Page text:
Sunday 24 February 1264: writs and verse

Henry III’s return to England seems somewhat muted after the successful completion, from his point of view, of the arbitration by Louis IX. Henry spent this week in Canterbury, accompanied by Hugh Bigod and Roger Leybourne, who had gone to France to urge his return. Henry’s only recorded activity consists of a few writs issued in Canterbury: an order to the authorities in Dover to obey Leybourne’s bailiff, a writ in favour of a Canterbury church, and some minor grants for the benefit of members of his entourage.  Henry had not even resumed control of the machinery of government. The clerks of the Chancery remained with earl Richard in Hereford, where they recorded writs and fines made on his authority. (CPR 1258-66, 381-2; Close Rolls 1261-64, 335; CFR 1263-64, no. 77)

Richard was a good deal closer to the significant events of this period. Confused fighting and pillaging was going on in the Welsh Marches and Midlands. Simon de Montfort’s sons Henry and Simon junior were attacking the lands of the Marcher lords, taking Thomas Corbet’s castle at Radnor and Roger Mortimer’s castle at Wigmore. (Gervase of Canterbury, II, 233) Richard was trying to provide financial support for the royalist forces, commanded by lord Edward: the city authorities in Worcester, Shrewsbury and Hereford were instructed to anticipate the next two instalments of the farm of those towns, and pay it in advance to Edward; they were to do this without fail, ‘to despatch certain most urgent business of the king, for which he is at present in great need of money.’ (CLR 1260-67, 131)

The 1264 pipe roll shows that the citizens of Worcester did indeed pay the £30 they owed for the annual farm of their town to lord Edward, for carrying out the king’s business. (E 372/108 rot 10d) Shrewsbury also provided Edward with £30, although this was not recorded until 1267.  (E 372/111 rot 6) Herefordshire accounted a year later, covering all the transactions of the past seven years – the Exchequer did its best keep track of what it was owed, even in these turbulent times – and recorded that the citizens of Hereford provided Edward with £40 for carrying out the king’s business in Wales. (E 372/112 rot 11d)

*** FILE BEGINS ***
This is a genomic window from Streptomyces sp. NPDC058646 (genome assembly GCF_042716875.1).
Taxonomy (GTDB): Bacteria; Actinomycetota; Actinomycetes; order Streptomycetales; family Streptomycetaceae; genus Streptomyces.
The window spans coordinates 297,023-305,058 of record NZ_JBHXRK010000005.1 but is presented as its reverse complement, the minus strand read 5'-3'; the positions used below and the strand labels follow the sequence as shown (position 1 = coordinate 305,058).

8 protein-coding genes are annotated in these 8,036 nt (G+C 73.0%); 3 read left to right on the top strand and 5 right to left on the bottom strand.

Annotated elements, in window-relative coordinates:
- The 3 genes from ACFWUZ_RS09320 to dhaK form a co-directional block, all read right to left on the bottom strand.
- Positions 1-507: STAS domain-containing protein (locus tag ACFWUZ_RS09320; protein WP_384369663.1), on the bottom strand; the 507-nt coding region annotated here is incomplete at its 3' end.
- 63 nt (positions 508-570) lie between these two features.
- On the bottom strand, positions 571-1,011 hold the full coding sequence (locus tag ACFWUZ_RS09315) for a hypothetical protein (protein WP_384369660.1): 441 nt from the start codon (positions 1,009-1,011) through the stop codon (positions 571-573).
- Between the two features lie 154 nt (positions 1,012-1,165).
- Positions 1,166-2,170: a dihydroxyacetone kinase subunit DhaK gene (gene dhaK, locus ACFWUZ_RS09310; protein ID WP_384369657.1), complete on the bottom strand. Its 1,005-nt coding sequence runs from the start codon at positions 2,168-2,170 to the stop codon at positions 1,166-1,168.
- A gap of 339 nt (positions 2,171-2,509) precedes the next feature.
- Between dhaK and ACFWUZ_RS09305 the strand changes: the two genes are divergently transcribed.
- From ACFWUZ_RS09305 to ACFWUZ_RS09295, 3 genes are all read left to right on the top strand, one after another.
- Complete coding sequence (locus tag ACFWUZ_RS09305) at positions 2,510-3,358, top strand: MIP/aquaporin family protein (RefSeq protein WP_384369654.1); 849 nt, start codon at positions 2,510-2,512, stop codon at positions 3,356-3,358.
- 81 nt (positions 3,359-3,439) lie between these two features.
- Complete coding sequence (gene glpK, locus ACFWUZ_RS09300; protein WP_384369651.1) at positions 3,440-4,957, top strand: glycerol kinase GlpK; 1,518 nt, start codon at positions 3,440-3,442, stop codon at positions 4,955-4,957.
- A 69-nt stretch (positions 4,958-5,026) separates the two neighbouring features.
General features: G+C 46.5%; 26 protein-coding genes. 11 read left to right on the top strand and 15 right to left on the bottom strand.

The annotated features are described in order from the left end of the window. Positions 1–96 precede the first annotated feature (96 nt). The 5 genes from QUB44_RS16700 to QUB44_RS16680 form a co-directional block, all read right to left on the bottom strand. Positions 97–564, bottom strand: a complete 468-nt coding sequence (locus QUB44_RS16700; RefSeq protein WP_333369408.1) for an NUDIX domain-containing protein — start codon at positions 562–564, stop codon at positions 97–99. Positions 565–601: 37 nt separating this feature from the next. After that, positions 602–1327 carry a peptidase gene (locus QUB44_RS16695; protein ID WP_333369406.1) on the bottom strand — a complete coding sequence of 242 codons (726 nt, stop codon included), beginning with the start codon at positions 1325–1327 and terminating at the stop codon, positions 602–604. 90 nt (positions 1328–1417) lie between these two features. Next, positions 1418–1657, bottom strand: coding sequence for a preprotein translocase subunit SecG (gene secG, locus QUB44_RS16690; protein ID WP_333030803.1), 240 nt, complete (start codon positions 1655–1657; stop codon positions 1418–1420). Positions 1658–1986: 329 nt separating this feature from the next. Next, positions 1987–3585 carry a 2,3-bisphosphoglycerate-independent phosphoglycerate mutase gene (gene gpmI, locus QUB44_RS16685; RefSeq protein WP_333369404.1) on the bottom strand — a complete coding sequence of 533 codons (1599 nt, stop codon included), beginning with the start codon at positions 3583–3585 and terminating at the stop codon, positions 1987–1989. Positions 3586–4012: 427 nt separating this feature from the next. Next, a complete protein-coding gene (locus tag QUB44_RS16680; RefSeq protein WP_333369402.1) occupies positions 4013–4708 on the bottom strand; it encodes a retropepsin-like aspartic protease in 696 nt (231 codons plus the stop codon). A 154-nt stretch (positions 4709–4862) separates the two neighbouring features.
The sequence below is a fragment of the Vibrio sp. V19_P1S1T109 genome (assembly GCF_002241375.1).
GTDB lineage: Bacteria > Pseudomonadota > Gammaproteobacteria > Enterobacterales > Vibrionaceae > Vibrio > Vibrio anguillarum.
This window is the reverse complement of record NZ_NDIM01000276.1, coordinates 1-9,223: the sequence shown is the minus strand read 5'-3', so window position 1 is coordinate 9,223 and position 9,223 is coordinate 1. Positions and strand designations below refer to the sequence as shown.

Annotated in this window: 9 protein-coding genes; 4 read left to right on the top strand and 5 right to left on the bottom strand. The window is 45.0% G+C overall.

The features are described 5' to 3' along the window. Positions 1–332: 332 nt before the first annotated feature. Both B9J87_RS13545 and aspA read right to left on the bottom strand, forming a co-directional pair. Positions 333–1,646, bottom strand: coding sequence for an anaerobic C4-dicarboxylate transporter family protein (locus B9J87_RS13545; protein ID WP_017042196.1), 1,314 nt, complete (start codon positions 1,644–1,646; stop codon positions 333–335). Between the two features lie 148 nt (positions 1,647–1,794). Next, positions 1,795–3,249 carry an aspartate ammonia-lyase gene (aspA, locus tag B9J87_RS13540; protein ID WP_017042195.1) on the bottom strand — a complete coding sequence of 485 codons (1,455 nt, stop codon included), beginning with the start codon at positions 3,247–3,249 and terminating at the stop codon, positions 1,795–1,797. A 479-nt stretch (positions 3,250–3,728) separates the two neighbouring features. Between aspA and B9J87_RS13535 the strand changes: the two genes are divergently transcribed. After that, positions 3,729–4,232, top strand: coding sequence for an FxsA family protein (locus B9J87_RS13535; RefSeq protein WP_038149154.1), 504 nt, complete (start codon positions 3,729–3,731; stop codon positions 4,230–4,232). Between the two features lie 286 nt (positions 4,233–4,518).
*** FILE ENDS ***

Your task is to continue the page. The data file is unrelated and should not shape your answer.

Edward was thus able to pay and provision his troops. He joined forces with Mortimer, and captured Humphrey de Bohun’s castles at Hay and Huntington. (Flores Hist, II, 486) But he was too late to prevent a remarkable coup by the baronial forces in Gloucester. The king had committed Gloucestershire to Roger de Clifford, and ordered him to hold the strategically important bridge over the Severn. His local rival, John Giffard of Brimpsfield, supported de Montfort. The English verse chronicle attributed to Robert of Gloucester gives this account, translated into modern English (or at least 19th-century English) by Joseph Stevenson (Church Historians, V, 363):

And sir Roger de Clifford kept Gloucester also,
And at each end of the town placed a good watch.
Sir John Giffard came one day, and sir John de Balun there,
Riding upon two woolpacks, merchants as if they were,
To the west gate over the bridge, and asked the porters,
To let two woolmongers bring in their merchandise.
Covered they both were with two Welsh mantles.
When the gates were undone they both hopped down
From their horses, and cast their mantles away anon,
And then they stood armed from the head to the toes.
Then were the porters sore afraid at that sight,
And threw them the keys, glad that they might. …
Then the barons had the town, and the king had the castle.

It is not often that a source for 13th-century history reads more like a ballad of the adventures of Robin Hood.

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